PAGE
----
The Old Scholar's Historical Thoughts

September 5, 2009

The Primacy of Sight

Filed under: Readings — theoldscholar @ 2:30 am

Lev Manovich said his book, The Language of New Media, recorded and theorized the present in terms of the “language” of the new media of 2001. I think he succeeded in his recording of the state of the New Media of 2001, but his theory of where it was going missed the mark. His background in the arts influences his viewpoint. For him the important directions of New Media seemed to be databases, Virtual Reality, the make-up of images and other sight-dominant experiences of New Media. Yet just 8 years later the dominant direction of new media seems to be spatial awareness, social networking and instant communication. For instance, in our class of New Media, we don’t start off with videos, or photoshop we start off with creating a blog and signing up on Twitter. Theorizing on the future of trends is never very successful – unless you’re Warren Buffet. However, he did capture an important moment in the evolution of the New Media that I had forgotten about.

Manovich’s focus on data storage and the delivery mechanism such as Virtual Reality, and picture composition means he missed things like the changing paradigm of data processing. During this time I was immersed in LISP and artificial intelligence, which were also the “Way of The Future.” He talks about the difference between databases and narratives but does not get into the programming and the processing power needed to do some of the many things that allow the “language” of the New Media to be defined. It’s sort of like someone trying to explain the “language” of a symphony orchestra by discussing the instruments and how they all work, then discussing the sounds made when they all come together and leaving out that someone has to write the score and orchestrate the whole thing to make it worthwhile.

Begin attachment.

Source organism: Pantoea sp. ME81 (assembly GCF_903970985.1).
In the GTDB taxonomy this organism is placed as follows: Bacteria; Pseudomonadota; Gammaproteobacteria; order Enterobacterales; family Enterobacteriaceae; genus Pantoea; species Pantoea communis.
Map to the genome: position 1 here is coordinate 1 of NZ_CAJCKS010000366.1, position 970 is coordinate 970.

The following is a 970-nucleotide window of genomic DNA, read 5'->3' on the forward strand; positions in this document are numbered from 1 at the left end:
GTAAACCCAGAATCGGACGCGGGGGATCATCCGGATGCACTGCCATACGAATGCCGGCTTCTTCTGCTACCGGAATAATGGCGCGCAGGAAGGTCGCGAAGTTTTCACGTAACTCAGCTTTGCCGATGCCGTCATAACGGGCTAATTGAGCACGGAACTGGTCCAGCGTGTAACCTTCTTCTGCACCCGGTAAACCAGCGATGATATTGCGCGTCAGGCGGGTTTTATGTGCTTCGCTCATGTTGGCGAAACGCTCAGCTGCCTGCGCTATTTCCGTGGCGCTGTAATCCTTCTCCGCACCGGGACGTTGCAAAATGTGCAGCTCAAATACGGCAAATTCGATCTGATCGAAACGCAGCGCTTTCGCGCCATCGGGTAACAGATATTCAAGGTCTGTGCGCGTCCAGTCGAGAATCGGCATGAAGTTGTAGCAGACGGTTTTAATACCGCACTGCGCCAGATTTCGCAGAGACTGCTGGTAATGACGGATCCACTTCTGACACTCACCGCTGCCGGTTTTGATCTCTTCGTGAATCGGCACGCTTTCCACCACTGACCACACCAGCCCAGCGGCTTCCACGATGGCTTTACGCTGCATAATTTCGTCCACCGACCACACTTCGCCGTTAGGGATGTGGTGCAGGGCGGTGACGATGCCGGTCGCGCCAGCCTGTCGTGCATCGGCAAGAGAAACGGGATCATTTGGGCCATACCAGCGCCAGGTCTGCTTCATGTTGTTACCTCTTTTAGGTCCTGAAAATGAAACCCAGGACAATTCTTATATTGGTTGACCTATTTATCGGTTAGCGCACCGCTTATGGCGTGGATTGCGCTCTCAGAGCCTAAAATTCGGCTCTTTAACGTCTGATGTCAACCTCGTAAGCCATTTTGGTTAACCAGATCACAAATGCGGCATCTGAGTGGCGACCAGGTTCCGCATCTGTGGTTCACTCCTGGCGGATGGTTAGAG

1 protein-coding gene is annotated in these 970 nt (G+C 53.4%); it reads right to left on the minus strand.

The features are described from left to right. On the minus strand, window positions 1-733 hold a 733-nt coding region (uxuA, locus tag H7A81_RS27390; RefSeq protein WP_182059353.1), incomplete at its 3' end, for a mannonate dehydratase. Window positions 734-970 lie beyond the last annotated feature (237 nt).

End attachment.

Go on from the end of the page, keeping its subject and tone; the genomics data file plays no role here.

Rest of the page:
I must say the book made me think of a lot of interesting things – some of which gave me ideas for my project that I will put in another post. However, he said some things that just bothered me. For instance, on page 11 he equates the Operating System with the Human-Computer Interface (HCI). Believe me, the difference between a Mac and a Windows machine is a lot more than the HCI. Ask any device driver developer or hacker.